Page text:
Organizers of the Olympics prepared Tuesday to unveil their latest ‘handbook’ of rules for controlling COVID-19 infections as the Japanese government debated whether to extend the state of emergency and the top official Olympics John Coates arrived in Tokyo.
Coates, vice-president of the International Olympic Committee (IOC) and his event manager, sparked a reaction last month when he said the Games would go ahead even if Tokyo was in a state of emergency due to the pandemic.
The Japanese government plans to end the state of emergency in Tokyo and several other prefectures as scheduled on June 20, but maintains certain restrictions such as restaurant opening hours until the start of the Olympics in July, national media said.
Economy Minister Yasutoshi Nishimura, in charge of Japan’s response to COVID-19, said that with hospital occupancy and infection rates still high, it was too early to speak as if lifting state of emergency was a done deal.
“Now is the time to call on the public, to suppress infections and to take initiatives for a stable supply of hospital beds,” he said. A decision on the emergency could be made as early as Thursday, media reported.
Organizers’ rules, known as the “playbook,” already require athletes and others to wear masks in most situations and frequent testing for COVID-19. Athletes and members of the media, whose travel will be restricted, will be subject to GPS monitoring for the first 14 days of their stay in Japan.
The latest update was due to be announced later Tuesday.
Around 11,000 athletes and 78,000 journalists, officials and staff are expected to attend the Games.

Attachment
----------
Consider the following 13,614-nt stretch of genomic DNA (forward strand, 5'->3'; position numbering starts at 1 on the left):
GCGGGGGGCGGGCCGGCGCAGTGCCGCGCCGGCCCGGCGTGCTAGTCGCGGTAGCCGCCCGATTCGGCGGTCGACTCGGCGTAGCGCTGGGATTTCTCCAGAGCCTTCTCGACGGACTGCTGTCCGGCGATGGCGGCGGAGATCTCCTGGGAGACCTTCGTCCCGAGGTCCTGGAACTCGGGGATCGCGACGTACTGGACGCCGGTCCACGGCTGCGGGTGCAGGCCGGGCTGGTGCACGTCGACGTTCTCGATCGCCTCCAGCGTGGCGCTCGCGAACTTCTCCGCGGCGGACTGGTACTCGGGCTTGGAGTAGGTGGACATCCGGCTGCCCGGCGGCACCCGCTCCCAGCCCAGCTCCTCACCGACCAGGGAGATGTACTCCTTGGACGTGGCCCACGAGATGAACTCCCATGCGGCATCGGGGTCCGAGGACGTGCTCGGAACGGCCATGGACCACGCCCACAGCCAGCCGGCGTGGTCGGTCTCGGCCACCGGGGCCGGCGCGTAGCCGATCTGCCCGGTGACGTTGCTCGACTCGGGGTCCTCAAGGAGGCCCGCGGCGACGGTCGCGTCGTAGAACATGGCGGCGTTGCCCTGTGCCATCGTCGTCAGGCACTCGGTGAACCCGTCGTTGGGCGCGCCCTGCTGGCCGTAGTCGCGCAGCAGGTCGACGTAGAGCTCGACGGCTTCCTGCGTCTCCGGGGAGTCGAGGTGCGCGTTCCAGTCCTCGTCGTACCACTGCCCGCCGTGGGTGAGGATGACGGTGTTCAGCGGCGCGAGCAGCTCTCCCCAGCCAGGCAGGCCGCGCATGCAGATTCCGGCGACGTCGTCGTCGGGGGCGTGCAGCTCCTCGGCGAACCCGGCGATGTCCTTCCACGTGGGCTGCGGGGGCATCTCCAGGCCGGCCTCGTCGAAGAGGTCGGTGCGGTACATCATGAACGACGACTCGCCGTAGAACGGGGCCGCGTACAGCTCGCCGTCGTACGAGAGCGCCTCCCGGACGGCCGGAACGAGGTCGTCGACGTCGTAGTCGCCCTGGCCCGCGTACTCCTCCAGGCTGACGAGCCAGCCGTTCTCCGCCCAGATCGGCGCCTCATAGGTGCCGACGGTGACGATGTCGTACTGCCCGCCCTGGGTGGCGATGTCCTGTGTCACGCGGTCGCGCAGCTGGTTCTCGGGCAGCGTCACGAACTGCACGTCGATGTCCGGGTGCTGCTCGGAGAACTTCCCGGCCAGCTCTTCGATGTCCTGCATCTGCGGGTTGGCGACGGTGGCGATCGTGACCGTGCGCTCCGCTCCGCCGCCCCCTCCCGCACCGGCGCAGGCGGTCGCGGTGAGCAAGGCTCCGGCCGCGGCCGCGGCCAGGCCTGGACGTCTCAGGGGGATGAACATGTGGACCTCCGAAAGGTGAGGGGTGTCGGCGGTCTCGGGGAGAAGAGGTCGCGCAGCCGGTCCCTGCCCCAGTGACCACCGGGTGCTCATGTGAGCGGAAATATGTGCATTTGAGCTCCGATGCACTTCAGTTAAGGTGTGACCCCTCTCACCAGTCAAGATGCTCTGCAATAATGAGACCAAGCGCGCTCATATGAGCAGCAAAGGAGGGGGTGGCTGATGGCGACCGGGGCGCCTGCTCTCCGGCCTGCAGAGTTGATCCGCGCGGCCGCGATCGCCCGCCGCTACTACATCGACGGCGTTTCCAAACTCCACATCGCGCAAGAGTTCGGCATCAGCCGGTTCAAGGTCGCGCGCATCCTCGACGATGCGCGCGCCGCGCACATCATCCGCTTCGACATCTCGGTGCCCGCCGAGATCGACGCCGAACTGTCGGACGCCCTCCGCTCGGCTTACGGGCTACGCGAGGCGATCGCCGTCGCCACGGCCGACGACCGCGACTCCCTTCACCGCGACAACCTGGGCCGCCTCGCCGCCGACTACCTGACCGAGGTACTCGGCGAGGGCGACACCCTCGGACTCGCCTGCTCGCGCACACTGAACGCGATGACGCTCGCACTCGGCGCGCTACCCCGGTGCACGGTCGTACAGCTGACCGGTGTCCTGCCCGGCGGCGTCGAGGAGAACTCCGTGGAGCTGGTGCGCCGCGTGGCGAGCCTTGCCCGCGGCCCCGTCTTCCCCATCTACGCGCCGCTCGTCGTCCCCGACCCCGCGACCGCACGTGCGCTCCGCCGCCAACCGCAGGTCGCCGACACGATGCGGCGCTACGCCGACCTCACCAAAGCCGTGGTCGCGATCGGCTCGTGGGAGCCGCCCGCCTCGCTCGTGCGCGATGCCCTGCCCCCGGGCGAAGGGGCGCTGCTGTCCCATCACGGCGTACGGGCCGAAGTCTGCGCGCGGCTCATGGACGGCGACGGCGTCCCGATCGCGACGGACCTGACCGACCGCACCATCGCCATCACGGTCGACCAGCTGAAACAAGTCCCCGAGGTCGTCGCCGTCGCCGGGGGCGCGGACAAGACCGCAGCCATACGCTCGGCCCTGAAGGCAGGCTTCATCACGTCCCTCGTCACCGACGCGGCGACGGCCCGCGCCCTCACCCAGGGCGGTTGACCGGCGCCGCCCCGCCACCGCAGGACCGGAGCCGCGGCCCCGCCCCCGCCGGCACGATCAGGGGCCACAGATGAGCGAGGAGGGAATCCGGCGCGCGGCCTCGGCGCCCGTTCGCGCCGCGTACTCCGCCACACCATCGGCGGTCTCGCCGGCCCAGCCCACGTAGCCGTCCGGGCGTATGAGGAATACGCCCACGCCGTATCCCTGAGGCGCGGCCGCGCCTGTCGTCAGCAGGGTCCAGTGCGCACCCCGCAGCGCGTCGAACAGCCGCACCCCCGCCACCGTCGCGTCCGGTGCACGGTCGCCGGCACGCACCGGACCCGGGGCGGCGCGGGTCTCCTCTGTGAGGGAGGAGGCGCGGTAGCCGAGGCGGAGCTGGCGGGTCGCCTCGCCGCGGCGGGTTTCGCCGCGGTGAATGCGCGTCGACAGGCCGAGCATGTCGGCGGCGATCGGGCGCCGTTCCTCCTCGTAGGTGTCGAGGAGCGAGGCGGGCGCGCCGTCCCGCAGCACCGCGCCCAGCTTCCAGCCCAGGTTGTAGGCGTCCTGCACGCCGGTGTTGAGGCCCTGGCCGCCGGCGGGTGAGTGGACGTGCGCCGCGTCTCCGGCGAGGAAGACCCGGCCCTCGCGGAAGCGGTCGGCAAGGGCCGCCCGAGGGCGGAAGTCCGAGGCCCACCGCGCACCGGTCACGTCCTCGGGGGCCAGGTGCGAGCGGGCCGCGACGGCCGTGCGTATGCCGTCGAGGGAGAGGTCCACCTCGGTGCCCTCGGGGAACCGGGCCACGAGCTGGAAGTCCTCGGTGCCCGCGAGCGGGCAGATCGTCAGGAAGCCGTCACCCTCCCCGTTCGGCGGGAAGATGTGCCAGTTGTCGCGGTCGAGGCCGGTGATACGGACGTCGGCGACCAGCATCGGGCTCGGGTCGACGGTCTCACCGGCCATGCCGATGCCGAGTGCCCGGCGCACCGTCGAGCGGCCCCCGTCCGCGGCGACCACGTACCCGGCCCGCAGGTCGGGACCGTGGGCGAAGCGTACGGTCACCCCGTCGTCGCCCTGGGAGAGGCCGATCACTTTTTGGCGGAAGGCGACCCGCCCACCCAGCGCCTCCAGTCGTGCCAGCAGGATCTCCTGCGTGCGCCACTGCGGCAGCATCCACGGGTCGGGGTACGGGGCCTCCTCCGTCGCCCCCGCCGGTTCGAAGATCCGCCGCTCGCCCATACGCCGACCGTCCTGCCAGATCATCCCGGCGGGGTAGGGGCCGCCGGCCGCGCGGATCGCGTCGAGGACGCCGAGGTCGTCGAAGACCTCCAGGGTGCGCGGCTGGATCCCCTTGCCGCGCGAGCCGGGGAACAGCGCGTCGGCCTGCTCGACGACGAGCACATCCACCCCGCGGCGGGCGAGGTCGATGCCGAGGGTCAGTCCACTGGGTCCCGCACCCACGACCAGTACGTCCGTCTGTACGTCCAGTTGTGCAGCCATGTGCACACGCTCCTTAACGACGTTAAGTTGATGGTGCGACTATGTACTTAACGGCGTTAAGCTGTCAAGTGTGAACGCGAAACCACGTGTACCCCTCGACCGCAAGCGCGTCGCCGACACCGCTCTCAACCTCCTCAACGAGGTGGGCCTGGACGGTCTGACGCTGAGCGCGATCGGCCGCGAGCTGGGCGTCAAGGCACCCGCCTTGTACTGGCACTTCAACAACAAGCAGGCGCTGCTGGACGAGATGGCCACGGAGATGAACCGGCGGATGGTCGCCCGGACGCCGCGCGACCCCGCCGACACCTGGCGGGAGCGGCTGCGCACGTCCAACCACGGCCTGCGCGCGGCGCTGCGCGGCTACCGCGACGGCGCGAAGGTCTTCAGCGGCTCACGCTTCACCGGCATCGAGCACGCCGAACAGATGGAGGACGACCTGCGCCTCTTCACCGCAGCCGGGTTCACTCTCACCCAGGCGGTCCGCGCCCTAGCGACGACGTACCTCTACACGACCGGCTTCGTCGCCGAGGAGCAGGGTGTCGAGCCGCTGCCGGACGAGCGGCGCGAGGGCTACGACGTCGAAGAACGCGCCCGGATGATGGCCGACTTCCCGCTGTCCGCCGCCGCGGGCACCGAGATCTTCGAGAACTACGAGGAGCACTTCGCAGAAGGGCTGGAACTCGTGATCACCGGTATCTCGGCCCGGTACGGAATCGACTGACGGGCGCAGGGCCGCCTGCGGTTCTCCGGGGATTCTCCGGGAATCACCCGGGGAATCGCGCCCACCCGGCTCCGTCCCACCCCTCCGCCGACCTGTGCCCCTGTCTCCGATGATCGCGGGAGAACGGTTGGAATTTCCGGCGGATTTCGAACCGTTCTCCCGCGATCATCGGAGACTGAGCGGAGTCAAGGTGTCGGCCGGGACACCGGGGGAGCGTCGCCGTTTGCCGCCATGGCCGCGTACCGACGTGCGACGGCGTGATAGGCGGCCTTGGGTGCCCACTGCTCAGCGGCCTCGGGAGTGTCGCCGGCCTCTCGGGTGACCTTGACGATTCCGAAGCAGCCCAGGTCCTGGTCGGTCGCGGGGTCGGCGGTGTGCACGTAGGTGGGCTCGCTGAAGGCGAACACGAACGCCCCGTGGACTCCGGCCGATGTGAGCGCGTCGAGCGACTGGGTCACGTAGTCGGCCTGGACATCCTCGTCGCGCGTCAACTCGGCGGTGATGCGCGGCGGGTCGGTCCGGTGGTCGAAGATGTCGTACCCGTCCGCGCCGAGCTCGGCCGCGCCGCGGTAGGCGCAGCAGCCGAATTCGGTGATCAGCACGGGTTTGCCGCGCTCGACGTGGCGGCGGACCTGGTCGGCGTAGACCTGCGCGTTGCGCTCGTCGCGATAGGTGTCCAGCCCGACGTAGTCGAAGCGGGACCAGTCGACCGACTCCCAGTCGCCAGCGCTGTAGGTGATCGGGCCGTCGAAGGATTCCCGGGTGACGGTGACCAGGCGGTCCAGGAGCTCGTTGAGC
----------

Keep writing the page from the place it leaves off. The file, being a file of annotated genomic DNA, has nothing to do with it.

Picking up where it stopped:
Japan has not suffered from explosive outbreaks seen elsewhere but has still recorded more than 772,000 cases and more than 14,000 deaths.
A slow rollout of immunization, although accelerating recently, means that only 13% of the population has received at least one injection.
SUGA SUPPORT SLIDES
An online survey of companies from June 1-9 by think-tank Tokyo Shoko Research showed 64% were in favor of canceling or postponing the Games due to concerns such as the spread of the virus and the slowness of vaccinations. Almost 60% said it would hurt their business, but just over 40% expected a positive impact.
Olympic Minister Tamayo Marukawa told a press conference that Pfizer Inc (PFE.N) will provide doses of its COVID-19 vaccine to an additional 20,000 people involved in the Olympics and Paralympics, the agency reported. Kyodo press, doubling the amount previously pledged by the United States. pharmaceutical firm.
Some 80% of qualified athletes have already been vaccinated and the IOC is pushing to increase the number.
Japan’s often uneven response to the coronavirus has eroded support for Prime Minister Yoshihide Suga.
A survey by public broadcaster NHK showed 37% approved of his government compared to 45% who disapproved, the highest rate of disapproval since taking office last September.
More than two-thirds were not convinced by his explanation of why the Games should be held or how they would be secure.
Just under a third wanted the Games canceled while 61% wanted either a cap on spectators or no spectators at all. Organizers have already decided not to allow overseas spectators and will appeal to domestic spectators later this month.
Reflecting the role of money in moving forward decisions, NBCUniversal chief executive Jeff Shell said on Monday that the event could be the highest-grossing Olympics in NBC history. NBCUniversal, owned by Comcast Corp (CMCSA.O), paid $ 7.65 billion to extend its U.S. broadcast rights for the Olympics through 2032.
The Games could be an opportunity for diplomacy. Japanese newspaper Yomiuri said South Korean President Moon Jae-In is planning a visit to Japan on the occasion of the Games, and Seoul hopes Moon will hold his first talks with Suga at that time. Read more
Japan’s top government spokesperson, however, denied that a summit was being prepared amid a row over islets claimed by the two countries. Read more
Relations between South Korea and Japan have deteriorated in recent years due to disputes over islets, the history of war and trade.
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